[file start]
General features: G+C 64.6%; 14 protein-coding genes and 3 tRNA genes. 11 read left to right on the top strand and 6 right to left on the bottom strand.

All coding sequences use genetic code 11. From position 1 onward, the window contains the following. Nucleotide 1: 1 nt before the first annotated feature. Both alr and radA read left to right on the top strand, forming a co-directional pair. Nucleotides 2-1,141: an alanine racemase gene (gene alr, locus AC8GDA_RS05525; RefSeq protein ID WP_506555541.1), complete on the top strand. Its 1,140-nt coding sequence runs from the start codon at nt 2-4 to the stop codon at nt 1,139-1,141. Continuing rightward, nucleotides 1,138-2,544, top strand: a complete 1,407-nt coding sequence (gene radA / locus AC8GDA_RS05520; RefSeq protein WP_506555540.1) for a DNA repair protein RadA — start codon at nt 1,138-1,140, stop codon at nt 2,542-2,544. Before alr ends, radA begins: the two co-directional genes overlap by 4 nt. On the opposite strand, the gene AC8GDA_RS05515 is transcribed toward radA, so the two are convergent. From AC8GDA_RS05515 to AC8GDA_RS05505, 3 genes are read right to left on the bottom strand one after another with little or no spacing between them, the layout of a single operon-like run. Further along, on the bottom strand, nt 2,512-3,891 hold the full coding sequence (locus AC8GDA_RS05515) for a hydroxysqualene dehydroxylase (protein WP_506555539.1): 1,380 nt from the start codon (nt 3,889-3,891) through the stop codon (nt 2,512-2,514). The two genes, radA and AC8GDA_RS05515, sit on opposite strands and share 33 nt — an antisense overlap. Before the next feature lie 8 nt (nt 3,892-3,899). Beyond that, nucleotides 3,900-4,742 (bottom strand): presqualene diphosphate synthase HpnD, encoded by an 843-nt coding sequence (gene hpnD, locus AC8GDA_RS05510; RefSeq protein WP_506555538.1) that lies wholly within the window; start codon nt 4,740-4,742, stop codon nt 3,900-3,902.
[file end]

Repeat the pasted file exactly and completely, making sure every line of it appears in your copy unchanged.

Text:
General features: G+C 64.6%; 14 protein-coding genes and 3 tRNA genes. 11 read left to right on the top strand and 6 right to left on the bottom strand.

All coding sequences use genetic code 11. From position 1 onward, the window contains the following. Nucleotide 1: 1 nt before the first annotated feature. Both alr and radA read left to right on the top strand, forming a co-directional pair. Nucleotides 2-1,141: an alanine racemase gene (gene alr, locus AC8GDA_RS05525; RefSeq protein ID WP_506555541.1), complete on the top strand. Its 1,140-nt coding sequence runs from the start codon at nt 2-4 to the stop codon at nt 1,139-1,141. Continuing rightward, nucleotides 1,138-2,544, top strand: a complete 1,407-nt coding sequence (gene radA / locus AC8GDA_RS05520; RefSeq protein WP_506555540.1) for a DNA repair protein RadA — start codon at nt 1,138-1,140, stop codon at nt 2,542-2,544. Before alr ends, radA begins: the two co-directional genes overlap by 4 nt. On the opposite strand, the gene AC8GDA_RS05515 is transcribed toward radA, so the two are convergent. From AC8GDA_RS05515 to AC8GDA_RS05505, 3 genes are read right to left on the bottom strand one after another with little or no spacing between them, the layout of a single operon-like run. Further along, on the bottom strand, nt 2,512-3,891 hold the full coding sequence (locus AC8GDA_RS05515) for a hydroxysqualene dehydroxylase (protein WP_506555539.1): 1,380 nt from the start codon (nt 3,889-3,891) through the stop codon (nt 2,512-2,514). The two genes, radA and AC8GDA_RS05515, sit on opposite strands and share 33 nt — an antisense overlap. Before the next feature lie 8 nt (nt 3,892-3,899). Beyond that, nucleotides 3,900-4,742 (bottom strand): presqualene diphosphate synthase HpnD, encoded by an 843-nt coding sequence (gene hpnD, locus AC8GDA_RS05510; RefSeq protein WP_506555538.1) that lies wholly within the window; start codon nt 4,740-4,742, stop codon nt 3,900-3,902.